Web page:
Folding Literacy into Everyday Life

Your child’s mind is like a sponge, soaking up everything around them. From sensory experiences to social and emotional cues – even the creative words adults let slip from time to time.

That’s why it’s important to model a love of reading and learning from an early age. They pick up on that enthusiasm, and it not only brings us closer together, it also encourages curiosity and literacy skills that drive development and achievement.


But not every family has the same opportunity to share these bonding experiences. Thanks to busy schedules, institutional challenges, and the sheer exhaustion of supporting a family, prioritizing reading often just doesn’t happen. These all-too-common obstacles are why librarians and nonprofits are teaming up to bring books and story hours to laundromats.

Bridging the opportunity gap



Families who frequent the neighborhood laundromat as part of their weekly routine are often busy, lower-income, working families. When the little free time mom and dad have is taken up by time-consuming chores, there’s little bandwidth left for library visits.

Which is why the library comes to them. Introducing books into these everyday spaces gives kids something to look forward to – something to occupy their developing minds and spark the curiosity that empowers them to dream and achieve great things.

Literacy at the laundromat is a great example of the small changes we can make in kids’ daily routines to close the opportunity gap.

Our most recent data shows that more than 60% of low-income families have no children’s books in their homes. Access to these resources can make a huge dent in the 30-million-word disparity between children from opposite ends of the economic spectrum.

In these communities where every book makes a difference, the World Literacy Foundation supplies books and pop-up libraries through initiatives like Michigan Reads in the United States and Reading out of Poverty in Australia.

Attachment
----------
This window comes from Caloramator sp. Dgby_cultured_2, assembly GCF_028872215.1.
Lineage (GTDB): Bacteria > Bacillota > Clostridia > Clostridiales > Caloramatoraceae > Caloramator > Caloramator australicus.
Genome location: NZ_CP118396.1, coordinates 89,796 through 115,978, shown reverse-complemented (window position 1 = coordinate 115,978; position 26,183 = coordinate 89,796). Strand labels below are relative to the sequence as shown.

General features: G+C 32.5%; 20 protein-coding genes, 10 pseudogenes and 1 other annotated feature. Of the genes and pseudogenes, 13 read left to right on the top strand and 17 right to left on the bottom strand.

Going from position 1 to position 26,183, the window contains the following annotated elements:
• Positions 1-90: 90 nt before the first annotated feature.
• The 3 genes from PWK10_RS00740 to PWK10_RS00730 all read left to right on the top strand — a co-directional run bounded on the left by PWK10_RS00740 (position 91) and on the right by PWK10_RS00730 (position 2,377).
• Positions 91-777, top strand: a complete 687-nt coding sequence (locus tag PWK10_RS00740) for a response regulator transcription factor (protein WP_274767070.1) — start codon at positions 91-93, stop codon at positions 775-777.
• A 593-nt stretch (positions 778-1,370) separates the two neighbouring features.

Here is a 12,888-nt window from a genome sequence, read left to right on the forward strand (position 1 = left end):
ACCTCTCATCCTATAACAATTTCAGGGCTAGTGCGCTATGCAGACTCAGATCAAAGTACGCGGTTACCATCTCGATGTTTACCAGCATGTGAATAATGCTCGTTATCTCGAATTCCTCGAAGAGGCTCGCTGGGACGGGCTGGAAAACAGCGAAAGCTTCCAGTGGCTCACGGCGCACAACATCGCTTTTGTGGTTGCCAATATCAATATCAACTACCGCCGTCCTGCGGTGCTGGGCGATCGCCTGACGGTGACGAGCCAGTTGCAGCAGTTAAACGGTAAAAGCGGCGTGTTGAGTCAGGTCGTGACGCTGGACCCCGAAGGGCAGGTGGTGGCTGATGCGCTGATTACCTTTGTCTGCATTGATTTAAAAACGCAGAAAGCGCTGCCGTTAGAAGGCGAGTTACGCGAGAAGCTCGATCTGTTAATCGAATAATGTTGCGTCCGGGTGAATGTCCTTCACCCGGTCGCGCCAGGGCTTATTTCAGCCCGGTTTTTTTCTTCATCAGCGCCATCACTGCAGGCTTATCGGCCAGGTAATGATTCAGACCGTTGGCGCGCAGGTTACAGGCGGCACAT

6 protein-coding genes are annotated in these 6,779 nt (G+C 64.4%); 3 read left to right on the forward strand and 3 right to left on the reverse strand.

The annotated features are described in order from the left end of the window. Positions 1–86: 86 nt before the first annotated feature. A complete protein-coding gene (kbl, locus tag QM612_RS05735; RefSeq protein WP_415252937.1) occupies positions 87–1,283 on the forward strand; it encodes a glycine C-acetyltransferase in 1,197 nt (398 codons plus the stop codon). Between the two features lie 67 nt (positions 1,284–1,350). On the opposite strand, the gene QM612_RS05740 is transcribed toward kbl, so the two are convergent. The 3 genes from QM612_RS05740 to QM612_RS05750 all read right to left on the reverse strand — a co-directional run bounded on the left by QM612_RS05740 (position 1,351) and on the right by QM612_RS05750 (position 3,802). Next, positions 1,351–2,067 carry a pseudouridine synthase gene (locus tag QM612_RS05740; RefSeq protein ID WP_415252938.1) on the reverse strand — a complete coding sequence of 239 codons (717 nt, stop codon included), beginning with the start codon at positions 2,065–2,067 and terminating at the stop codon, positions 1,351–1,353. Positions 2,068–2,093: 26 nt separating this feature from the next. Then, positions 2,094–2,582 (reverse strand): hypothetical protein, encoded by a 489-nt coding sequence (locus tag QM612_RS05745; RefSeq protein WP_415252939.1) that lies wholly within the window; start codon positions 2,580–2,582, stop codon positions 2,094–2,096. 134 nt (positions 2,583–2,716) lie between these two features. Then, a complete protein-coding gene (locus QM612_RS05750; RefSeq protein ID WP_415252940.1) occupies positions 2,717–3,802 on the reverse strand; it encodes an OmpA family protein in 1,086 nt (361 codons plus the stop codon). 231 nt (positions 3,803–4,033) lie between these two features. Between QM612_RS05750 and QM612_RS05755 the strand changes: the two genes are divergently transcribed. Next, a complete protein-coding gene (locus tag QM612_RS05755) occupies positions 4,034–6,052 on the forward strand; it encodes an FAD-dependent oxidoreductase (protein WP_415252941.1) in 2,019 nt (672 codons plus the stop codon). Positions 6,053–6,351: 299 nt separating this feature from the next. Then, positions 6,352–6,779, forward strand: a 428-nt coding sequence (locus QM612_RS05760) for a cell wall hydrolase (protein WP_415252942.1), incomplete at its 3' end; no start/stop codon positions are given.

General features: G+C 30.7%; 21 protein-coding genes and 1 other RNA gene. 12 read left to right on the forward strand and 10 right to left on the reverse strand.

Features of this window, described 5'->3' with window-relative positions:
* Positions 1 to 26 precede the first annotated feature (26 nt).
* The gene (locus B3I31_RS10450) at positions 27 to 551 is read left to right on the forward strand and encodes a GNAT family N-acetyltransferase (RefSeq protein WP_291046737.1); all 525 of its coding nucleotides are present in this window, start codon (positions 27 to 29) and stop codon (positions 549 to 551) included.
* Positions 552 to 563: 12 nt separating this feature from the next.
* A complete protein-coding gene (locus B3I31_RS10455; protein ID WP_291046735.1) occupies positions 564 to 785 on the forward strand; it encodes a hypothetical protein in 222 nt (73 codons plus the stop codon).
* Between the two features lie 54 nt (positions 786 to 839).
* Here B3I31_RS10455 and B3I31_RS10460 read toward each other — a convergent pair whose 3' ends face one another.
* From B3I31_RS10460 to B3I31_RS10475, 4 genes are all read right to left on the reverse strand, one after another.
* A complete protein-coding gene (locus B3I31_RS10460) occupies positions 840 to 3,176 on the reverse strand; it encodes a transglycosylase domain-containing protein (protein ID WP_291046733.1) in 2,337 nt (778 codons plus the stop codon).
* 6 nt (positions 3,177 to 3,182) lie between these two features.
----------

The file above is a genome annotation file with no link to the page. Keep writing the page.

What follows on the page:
It keeps getting better


It’s not just the books themselves that have such an enormous impact on children’s lives. Reading together as a family is invaluable.  When parents read to their kids, they’re strengthening listening skills, comprehension, cognitive development, and emotional intelligence – not to mention forming lifelong memories and nurturing a love of reading.

The numbers back this up: kids whose parents read to them see vocabulary increases of up to 1.4 million words. Reading together is a win/win/win!

How do we contribute?


donate booksSupport your favorite literacy group, drop off books in locations like laundromats and community centers, or start your own story hour!

And always remember to make time for reading. Little spaces between routine automated chores are now reading breaks! Neighborhood gathering places are opportunities to share your love of reading! Together, we can make the effort to shift our perspective on our busy days – instead of seeing the chores that weigh us down, let’s look for opportunities to lift each other up and learn!

By: Rachel Ornelaz